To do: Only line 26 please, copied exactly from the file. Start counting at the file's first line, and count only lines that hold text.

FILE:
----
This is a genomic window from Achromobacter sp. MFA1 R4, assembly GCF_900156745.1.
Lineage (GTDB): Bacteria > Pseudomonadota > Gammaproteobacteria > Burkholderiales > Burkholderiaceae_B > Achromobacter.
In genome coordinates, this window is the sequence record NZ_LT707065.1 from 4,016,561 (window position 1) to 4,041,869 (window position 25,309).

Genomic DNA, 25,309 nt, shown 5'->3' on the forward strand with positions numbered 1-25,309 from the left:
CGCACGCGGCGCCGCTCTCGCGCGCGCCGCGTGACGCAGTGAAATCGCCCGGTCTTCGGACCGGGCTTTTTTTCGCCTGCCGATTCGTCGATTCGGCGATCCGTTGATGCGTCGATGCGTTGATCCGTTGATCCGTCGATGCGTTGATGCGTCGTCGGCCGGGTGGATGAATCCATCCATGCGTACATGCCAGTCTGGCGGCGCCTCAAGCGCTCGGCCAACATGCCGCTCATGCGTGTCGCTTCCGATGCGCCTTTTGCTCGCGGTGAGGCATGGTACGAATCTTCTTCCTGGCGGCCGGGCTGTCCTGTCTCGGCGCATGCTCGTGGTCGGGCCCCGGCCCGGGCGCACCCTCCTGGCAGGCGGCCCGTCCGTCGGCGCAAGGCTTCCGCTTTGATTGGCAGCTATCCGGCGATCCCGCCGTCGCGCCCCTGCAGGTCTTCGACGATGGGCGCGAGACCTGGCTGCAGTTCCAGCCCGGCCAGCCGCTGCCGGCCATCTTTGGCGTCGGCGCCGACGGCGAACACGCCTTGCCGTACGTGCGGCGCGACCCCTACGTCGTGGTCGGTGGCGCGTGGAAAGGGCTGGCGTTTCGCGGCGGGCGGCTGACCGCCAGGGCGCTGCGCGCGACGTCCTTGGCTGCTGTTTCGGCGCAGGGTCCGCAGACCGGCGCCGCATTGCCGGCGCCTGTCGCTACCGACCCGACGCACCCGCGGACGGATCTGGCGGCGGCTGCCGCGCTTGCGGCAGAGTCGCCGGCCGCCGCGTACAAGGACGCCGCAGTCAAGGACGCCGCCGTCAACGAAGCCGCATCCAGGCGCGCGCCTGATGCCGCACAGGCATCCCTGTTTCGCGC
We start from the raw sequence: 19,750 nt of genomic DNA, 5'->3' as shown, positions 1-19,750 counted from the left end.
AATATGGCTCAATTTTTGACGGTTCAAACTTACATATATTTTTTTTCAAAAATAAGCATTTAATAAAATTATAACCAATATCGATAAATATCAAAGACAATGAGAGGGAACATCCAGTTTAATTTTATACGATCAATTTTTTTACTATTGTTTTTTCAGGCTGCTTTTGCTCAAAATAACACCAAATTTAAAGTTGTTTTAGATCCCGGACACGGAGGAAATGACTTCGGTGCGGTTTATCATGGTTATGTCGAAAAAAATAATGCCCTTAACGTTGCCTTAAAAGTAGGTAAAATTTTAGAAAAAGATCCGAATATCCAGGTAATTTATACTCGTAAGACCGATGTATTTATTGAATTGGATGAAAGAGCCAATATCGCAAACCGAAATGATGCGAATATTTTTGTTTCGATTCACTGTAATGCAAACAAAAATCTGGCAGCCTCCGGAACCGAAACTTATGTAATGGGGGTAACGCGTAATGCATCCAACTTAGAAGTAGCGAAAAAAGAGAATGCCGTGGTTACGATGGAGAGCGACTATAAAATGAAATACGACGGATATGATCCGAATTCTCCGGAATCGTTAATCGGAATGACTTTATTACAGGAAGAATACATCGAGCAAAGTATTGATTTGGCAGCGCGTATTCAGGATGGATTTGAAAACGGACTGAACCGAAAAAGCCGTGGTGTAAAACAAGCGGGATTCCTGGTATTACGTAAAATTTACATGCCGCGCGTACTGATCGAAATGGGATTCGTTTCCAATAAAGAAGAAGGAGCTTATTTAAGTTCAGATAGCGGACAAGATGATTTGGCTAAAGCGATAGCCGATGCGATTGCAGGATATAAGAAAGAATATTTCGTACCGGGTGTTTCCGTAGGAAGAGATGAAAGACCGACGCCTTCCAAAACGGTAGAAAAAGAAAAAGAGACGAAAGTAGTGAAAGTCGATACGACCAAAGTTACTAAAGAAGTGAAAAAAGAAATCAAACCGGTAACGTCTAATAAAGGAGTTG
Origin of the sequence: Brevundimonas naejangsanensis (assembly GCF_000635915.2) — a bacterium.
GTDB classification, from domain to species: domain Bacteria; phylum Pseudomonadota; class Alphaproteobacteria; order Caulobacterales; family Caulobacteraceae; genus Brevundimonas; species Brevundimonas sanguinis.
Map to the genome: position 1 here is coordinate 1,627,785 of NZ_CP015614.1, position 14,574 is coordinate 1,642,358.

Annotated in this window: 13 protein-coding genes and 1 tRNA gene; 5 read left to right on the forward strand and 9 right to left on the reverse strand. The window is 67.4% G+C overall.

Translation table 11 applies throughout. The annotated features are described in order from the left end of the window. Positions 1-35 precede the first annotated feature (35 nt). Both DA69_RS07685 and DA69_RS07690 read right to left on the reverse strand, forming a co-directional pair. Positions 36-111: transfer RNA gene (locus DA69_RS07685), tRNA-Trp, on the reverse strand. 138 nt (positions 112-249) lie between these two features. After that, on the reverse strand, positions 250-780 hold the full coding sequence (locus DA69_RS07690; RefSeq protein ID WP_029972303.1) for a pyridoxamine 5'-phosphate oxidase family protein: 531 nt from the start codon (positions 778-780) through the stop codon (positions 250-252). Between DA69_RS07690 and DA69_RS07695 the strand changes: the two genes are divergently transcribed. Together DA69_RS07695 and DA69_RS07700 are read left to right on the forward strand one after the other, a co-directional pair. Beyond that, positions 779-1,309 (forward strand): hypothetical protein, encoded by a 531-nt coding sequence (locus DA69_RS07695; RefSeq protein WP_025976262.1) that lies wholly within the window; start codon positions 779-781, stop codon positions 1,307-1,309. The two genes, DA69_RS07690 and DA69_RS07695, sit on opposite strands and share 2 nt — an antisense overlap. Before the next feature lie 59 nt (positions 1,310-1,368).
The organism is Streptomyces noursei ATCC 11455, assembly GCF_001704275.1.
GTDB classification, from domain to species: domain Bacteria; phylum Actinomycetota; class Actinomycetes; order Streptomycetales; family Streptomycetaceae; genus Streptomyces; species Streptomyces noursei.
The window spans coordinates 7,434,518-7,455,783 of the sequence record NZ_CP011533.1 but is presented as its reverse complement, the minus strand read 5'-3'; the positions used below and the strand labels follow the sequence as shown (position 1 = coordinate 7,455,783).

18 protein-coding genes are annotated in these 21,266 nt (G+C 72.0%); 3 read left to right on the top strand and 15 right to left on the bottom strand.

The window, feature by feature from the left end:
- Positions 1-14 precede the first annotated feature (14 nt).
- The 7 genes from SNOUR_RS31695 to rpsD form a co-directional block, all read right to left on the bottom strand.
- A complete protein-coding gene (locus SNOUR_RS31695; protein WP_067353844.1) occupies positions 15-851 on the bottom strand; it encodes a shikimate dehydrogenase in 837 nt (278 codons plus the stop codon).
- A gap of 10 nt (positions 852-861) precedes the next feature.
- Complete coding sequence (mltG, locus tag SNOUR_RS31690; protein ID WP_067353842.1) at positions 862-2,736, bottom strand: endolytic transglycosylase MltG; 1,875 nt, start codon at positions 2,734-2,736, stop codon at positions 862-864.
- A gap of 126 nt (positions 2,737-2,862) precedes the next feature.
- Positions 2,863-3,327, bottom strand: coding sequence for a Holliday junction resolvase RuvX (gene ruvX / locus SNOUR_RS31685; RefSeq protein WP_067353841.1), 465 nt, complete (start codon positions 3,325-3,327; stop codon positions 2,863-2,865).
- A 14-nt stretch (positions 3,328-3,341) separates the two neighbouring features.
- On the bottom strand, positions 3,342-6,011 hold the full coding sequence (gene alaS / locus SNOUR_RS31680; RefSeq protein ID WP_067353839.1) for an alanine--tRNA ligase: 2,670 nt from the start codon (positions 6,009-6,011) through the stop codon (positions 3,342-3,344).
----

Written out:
- On the bottom strand, positions 3,342-6,011 hold the full coding sequence (gene alaS / locus SNOUR_RS31680; RefSeq protein ID WP_067353839.1) for an alanine--tRNA ligase: 2,670 nt from the start codon (positions 6,009-6,011) through the stop codon (positions 3,342-3,344).